Squandering Political Capital

Tim Ireland at Bloggerheads makes a much quoted appeal to oust Tony Blair from power.

For the good of the Labour Party, for the good of the country, and for the good of the whole bloody world, Tony Blair must not leave Downing St voluntarily… and if he does, he must be forced to resign in shame.

Tim itemises the transgressions of the Blair administration, following the lead of Chicken Yoghurt, earlier in the week. The message is similar in both cases: We are going too far down an authoritarian road, and it is up to us to take a stand, and make it stop. And moreover: How have we let it come this far? Why hasn’t Blair been ejected?
Criticising Blair and everything he stands for has become a noble art. For those of us still angry over major abuses of power, it would be galling if he resigned over some trifle, some minor scandal. The same is true for George W Bush: That the Republicans may lose the Congressional Mid-Terms over the Dubai Port Scandal is something of an insult. How come a benign administration issue destroys so much political capital, while torture seems to barely register, and might even be a vote winner (via Daily Dish).
It is in the concept of ‘Political Capital’, and indeed Blair’s own “Hisotry Will Judge Me” comments, that I find some succour in these depressing times. He began his time in office with an astonishing amount of ‘Political Capital’ to spend. Each scandal of the Blair administration (remember Peter Mandelson resigning twice, remember how 9/11 was a good day to “bury bad news”, remember Stephen Byers’ ministerial career) eroded that capital. Each act of hypocrisy, each doublethink declaration that someone has acted with propriety, erodes that capital. Each disgraceful statement from Charles Clarke that we deride, ensures another voter, and more importantly, another political ally, distances themselves administration. As Labour’s political capital is consumed, Blair’s personal support wanes. It is beginning to look like he can no longer govern.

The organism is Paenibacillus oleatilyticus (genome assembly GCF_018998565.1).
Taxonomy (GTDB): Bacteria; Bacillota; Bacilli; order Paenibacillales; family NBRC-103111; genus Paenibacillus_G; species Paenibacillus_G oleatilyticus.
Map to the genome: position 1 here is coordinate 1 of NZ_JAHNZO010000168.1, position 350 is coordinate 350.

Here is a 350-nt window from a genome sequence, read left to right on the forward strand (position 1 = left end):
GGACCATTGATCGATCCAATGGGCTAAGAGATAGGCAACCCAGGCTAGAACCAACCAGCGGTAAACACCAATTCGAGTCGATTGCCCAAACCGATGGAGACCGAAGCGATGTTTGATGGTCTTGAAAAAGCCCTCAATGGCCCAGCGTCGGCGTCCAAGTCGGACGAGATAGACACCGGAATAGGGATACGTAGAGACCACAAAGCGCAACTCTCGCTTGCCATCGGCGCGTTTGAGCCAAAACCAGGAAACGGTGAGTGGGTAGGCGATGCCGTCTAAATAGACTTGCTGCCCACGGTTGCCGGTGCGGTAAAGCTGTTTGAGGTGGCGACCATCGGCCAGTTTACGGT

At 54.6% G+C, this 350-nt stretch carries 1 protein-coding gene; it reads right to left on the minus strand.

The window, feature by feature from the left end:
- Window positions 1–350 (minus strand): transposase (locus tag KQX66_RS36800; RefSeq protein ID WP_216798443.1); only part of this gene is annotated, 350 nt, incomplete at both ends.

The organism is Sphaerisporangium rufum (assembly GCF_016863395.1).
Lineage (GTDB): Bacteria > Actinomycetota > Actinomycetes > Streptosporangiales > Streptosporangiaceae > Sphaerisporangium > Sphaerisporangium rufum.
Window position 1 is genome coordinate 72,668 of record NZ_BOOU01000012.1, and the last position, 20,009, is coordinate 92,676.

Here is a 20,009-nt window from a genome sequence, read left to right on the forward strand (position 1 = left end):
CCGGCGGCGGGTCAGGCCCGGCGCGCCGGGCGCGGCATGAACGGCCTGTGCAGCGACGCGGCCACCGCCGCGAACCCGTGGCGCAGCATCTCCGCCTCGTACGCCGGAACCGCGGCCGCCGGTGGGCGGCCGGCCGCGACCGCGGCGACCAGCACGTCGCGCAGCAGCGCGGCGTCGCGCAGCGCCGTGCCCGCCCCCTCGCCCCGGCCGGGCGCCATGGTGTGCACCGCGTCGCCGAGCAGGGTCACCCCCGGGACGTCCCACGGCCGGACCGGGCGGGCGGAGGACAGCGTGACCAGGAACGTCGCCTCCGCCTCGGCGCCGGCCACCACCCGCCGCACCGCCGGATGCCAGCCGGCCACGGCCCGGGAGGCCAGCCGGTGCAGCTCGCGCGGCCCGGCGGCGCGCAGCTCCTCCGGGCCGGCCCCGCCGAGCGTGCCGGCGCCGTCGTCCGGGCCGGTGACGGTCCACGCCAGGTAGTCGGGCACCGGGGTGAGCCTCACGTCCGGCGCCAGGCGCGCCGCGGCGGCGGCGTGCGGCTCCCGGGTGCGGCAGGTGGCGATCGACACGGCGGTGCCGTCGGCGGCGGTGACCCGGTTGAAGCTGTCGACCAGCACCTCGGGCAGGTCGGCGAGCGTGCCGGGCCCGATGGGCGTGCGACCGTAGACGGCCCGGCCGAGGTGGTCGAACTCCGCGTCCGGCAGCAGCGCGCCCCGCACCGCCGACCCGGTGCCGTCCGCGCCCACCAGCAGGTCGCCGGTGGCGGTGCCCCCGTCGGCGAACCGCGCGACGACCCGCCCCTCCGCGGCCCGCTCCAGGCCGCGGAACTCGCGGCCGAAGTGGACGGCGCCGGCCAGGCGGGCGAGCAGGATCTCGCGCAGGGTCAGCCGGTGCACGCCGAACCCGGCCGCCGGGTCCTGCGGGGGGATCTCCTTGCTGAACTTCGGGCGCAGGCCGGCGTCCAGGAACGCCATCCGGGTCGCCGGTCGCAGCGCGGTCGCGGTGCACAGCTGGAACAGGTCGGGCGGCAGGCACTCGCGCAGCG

There is a lag in politics that surpasses anything that the economists may be able to calculate. Events that happen today have an effect many years down the line. The protests against Blair’s policies in 2003 – indeed, all the criticisms since 1997 – may not have achieved their stated aims, but they had an effect that we only begin to perceive now. They were not pointless, they did not fail. Blair was not ejected from power in last year’s election, but he was crippled, fatally wounded. He cannot run the country properly, because he no longer has the majority to push through the reforms he planned.

someone has to be called to account or the next batch of power-mad bastards – here or abroad – will think they can get away with exactly the same thing.

It may appear as if Blair is not being called to account. When he goes, it will indeed be over some small matter. It will be even more irritating for those of us who were annoyed by the big things. But make no mistake, when he resigns, Nick Robinson and the rest will say: “It was about time.” Blair’s departure from the field will not be to the applause of a cup-winner, but the collective sigh of relief as a poorly performing striker is substituted, early. He may announce his own resignation, but history will chronicle an incomplete Premiership, a job half-done. Let us hope that this example of potential wasted, greatness squandered, will serve as a lesson to all future leaders.

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